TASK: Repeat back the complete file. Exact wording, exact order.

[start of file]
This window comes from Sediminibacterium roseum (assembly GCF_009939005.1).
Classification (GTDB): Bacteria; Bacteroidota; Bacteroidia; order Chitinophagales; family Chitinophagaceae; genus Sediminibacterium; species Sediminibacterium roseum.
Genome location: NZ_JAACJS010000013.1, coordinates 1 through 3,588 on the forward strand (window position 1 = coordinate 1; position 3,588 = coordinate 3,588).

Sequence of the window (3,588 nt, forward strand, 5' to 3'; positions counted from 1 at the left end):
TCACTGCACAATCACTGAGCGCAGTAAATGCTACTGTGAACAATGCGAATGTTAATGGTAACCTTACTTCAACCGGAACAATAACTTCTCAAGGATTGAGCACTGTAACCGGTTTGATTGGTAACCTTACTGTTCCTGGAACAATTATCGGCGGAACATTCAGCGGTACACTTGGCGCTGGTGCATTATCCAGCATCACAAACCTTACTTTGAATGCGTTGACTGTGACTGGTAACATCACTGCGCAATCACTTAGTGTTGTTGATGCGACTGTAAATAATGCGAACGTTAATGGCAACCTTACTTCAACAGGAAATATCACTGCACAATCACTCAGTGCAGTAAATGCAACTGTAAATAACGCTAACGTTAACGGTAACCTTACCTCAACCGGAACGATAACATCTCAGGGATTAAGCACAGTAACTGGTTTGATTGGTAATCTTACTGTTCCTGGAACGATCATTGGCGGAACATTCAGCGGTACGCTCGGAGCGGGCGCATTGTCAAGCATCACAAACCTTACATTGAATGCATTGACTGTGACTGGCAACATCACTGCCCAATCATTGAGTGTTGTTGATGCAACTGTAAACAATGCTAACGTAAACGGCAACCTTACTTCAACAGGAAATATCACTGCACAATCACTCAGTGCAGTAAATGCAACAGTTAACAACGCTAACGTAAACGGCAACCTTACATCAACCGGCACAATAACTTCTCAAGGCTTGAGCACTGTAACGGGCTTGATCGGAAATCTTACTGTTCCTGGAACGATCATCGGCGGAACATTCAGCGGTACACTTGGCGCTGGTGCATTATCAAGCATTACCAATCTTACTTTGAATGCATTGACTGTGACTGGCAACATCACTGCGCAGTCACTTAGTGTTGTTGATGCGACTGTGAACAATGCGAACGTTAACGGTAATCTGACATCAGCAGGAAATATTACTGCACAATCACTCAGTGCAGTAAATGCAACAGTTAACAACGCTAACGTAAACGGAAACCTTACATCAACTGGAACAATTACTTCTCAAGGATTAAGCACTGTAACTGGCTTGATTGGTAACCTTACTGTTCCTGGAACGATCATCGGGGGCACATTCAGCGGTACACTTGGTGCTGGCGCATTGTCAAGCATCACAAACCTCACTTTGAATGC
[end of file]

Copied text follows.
This window comes from Sediminibacterium roseum (assembly GCF_009939005.1).
Classification (GTDB): Bacteria; Bacteroidota; Bacteroidia; order Chitinophagales; family Chitinophagaceae; genus Sediminibacterium; species Sediminibacterium roseum.
Genome location: NZ_JAACJS010000013.1, coordinates 1 through 3,588 on the forward strand (window position 1 = coordinate 1; position 3,588 = coordinate 3,588).

Sequence of the window (3,588 nt, forward strand, 5' to 3'; positions counted from 1 at the left end):
TCACTGCACAATCACTGAGCGCAGTAAATGCTACTGTGAACAATGCGAATGTTAATGGTAACCTTACTTCAACCGGAACAATAACTTCTCAAGGATTGAGCACTGTAACCGGTTTGATTGGTAACCTTACTGTTCCTGGAACAATTATCGGCGGAACATTCAGCGGTACACTTGGCGCTGGTGCATTATCCAGCATCACAAACCTTACTTTGAATGCGTTGACTGTGACTGGTAACATCACTGCGCAATCACTTAGTGTTGTTGATGCGACTGTAAATAATGCGAACGTTAATGGCAACCTTACTTCAACAGGAAATATCACTGCACAATCACTCAGTGCAGTAAATGCAACTGTAAATAACGCTAACGTTAACGGTAACCTTACCTCAACCGGAACGATAACATCTCAGGGATTAAGCACAGTAACTGGTTTGATTGGTAATCTTACTGTTCCTGGAACGATCATTGGCGGAACATTCAGCGGTACGCTCGGAGCGGGCGCATTGTCAAGCATCACAAACCTTACATTGAATGCATTGACTGTGACTGGCAACATCACTGCCCAATCATTGAGTGTTGTTGATGCAACTGTAAACAATGCTAACGTAAACGGCAACCTTACTTCAACAGGAAATATCACTGCACAATCACTCAGTGCAGTAAATGCAACAGTTAACAACGCTAACGTAAACGGCAACCTTACATCAACCGGCACAATAACTTCTCAAGGCTTGAGCACTGTAACGGGCTTGATCGGAAATCTTACTGTTCCTGGAACGATCATCGGCGGAACATTCAGCGGTACACTTGGCGCTGGTGCATTATCAAGCATTACCAATCTTACTTTGAATGCATTGACTGTGACTGGCAACATCACTGCGCAGTCACTTAGTGTTGTTGATGCGACTGTGAACAATGCGAACGTTAACGGTAATCTGACATCAGCAGGAAATATTACTGCACAATCACTCAGTGCAGTAAATGCAACAGTTAACAACGCTAACGTAAACGGAAACCTTACATCAACTGGAACAATTACTTCTCAAGGATTAAGCACTGTAACTGGCTTGATTGGTAACCTTACTGTTCCTGGAACGATCATCGGGGGCACATTCAGCGGTACACTTGGTGCTGGCGCATTGTCAAGCATCACAAACCTCACTTTGAATGC